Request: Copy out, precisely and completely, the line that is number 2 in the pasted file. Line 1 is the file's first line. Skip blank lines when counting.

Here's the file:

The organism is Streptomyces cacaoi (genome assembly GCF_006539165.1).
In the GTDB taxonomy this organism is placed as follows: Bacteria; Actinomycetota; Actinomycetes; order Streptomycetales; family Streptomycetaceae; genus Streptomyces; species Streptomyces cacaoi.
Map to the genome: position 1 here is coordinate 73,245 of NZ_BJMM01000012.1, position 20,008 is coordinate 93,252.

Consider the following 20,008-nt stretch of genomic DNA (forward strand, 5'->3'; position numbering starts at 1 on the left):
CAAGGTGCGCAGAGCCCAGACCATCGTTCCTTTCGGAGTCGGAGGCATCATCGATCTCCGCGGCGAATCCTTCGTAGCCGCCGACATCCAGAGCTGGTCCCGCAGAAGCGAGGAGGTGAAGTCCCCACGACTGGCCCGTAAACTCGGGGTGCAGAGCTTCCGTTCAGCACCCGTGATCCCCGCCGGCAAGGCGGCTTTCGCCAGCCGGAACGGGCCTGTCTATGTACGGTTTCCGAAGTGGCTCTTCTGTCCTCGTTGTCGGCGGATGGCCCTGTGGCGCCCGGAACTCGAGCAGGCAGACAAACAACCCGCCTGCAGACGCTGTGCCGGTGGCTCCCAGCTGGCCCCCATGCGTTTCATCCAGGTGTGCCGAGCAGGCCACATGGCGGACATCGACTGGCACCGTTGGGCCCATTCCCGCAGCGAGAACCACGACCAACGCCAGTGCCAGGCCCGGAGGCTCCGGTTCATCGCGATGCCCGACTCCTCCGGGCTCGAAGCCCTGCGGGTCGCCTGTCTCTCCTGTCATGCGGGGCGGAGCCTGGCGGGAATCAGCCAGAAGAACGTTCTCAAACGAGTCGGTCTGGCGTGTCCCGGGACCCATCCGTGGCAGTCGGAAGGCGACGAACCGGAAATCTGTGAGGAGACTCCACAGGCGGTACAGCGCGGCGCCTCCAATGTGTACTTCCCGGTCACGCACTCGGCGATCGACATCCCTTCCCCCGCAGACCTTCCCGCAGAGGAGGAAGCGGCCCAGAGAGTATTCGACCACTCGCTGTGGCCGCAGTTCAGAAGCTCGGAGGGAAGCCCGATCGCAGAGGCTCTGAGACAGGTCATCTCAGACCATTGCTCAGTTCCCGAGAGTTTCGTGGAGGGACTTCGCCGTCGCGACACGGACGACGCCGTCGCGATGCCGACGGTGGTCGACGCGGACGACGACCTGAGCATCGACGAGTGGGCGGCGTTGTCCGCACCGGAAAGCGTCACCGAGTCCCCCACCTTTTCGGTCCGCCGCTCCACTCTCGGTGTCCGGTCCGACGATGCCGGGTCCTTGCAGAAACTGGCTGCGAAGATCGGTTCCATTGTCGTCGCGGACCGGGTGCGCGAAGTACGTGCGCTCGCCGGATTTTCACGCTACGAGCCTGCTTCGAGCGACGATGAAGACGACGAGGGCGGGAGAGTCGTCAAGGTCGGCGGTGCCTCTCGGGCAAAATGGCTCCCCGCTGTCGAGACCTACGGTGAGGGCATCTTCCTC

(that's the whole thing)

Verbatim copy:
In the GTDB taxonomy this organism is placed as follows: Bacteria; Actinomycetota; Actinomycetes; order Streptomycetales; family Streptomycetaceae; genus Streptomyces; species Streptomyces cacaoi.